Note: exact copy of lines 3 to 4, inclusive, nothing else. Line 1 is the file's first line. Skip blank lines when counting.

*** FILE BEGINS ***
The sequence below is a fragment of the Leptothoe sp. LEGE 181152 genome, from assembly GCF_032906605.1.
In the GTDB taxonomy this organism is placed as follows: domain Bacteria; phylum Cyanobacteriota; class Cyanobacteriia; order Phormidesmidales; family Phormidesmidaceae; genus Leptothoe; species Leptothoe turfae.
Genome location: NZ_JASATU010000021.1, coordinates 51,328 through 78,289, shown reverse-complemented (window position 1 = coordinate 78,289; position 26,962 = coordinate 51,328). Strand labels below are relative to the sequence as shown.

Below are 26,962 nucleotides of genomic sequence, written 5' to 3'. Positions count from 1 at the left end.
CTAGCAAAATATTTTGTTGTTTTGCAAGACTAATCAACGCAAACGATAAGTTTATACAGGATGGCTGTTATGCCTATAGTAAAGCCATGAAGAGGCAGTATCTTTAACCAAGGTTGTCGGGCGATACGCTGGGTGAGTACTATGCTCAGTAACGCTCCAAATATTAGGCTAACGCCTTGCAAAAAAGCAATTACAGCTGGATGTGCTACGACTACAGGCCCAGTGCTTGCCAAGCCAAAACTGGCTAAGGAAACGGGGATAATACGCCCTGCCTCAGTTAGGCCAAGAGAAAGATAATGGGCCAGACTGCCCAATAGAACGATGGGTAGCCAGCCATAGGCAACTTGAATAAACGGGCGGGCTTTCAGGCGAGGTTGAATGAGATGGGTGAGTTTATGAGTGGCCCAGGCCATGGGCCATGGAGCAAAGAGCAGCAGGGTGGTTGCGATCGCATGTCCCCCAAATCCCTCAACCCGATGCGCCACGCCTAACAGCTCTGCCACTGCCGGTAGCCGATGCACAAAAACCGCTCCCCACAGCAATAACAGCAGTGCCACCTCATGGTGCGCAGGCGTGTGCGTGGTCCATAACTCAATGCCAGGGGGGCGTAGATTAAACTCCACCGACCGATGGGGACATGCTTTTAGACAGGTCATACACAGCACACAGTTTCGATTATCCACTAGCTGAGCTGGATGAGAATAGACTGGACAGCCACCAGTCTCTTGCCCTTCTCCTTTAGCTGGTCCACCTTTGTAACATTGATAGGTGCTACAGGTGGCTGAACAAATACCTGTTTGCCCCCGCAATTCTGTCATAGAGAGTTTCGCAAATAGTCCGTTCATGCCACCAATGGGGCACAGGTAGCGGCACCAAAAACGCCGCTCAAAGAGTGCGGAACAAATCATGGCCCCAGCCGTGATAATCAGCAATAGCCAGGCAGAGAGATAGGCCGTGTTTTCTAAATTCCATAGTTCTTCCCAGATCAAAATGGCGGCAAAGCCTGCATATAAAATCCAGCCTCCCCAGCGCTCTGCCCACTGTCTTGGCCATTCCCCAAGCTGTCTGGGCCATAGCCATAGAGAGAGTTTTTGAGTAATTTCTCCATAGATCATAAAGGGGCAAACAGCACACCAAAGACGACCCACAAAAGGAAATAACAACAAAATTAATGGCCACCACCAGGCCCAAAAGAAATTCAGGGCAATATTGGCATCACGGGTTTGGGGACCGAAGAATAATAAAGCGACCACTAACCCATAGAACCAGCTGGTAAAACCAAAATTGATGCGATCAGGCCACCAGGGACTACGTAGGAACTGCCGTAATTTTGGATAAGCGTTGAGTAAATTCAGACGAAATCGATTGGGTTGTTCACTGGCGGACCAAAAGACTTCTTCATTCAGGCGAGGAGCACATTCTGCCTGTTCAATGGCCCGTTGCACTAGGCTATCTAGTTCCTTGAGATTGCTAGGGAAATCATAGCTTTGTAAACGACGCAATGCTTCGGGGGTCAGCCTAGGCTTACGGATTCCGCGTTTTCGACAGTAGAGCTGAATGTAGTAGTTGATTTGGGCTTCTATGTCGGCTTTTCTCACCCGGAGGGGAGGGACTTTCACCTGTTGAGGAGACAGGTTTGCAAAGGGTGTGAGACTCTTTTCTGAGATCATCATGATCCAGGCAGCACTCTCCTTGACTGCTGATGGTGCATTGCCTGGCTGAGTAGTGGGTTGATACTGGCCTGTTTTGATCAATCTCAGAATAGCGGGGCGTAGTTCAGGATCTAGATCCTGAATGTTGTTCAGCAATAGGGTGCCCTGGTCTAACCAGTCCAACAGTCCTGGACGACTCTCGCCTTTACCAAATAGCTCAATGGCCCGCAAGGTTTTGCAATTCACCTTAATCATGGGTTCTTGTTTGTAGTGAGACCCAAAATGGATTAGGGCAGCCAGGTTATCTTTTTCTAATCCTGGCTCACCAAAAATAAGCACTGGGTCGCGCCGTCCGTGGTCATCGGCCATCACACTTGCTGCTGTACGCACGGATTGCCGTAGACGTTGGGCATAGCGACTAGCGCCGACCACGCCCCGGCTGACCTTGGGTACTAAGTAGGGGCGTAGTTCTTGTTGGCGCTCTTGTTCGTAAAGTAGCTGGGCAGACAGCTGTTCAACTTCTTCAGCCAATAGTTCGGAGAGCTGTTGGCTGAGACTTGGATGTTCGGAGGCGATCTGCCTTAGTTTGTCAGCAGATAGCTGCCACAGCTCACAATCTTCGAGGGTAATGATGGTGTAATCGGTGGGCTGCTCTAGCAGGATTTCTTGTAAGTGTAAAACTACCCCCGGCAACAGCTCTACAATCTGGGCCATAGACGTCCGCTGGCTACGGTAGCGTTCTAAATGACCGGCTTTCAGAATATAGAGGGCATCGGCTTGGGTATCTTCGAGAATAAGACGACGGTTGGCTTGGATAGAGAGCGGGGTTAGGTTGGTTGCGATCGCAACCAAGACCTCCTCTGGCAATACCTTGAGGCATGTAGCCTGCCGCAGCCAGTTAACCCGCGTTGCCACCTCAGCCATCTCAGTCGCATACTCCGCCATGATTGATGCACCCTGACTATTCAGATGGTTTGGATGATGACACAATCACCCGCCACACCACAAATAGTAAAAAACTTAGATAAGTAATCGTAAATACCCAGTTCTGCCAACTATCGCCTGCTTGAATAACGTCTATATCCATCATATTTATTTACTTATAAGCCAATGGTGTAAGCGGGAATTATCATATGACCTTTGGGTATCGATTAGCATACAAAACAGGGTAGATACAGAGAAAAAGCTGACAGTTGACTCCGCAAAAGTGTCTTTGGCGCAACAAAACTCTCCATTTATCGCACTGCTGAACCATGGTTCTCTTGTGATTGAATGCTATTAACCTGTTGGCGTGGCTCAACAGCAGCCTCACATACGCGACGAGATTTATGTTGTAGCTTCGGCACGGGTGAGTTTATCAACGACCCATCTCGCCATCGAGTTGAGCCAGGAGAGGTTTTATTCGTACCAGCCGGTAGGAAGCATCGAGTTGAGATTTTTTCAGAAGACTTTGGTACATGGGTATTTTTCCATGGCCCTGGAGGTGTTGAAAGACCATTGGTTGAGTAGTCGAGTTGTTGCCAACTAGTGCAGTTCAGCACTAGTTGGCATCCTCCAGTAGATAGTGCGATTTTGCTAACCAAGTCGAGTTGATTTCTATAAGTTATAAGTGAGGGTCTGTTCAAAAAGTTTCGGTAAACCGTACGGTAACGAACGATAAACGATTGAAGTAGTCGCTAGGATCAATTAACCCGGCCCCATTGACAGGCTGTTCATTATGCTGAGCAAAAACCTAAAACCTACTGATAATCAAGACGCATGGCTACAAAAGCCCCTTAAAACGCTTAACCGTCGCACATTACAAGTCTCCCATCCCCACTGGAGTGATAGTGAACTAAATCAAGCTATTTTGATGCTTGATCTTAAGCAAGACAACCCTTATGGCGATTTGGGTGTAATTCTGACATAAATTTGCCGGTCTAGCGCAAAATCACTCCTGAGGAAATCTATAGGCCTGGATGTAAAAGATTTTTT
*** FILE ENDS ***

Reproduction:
Genome location: NZ_JASATU010000021.1, coordinates 51,328 through 78,289, shown reverse-complemented (window position 1 = coordinate 78,289; position 26,962 = coordinate 51,328). Strand labels below are relative to the sequence as shown.

Below are 26,962 nucleotides of genomic sequence, written 5' to 3'. Positions count from 1 at the left end.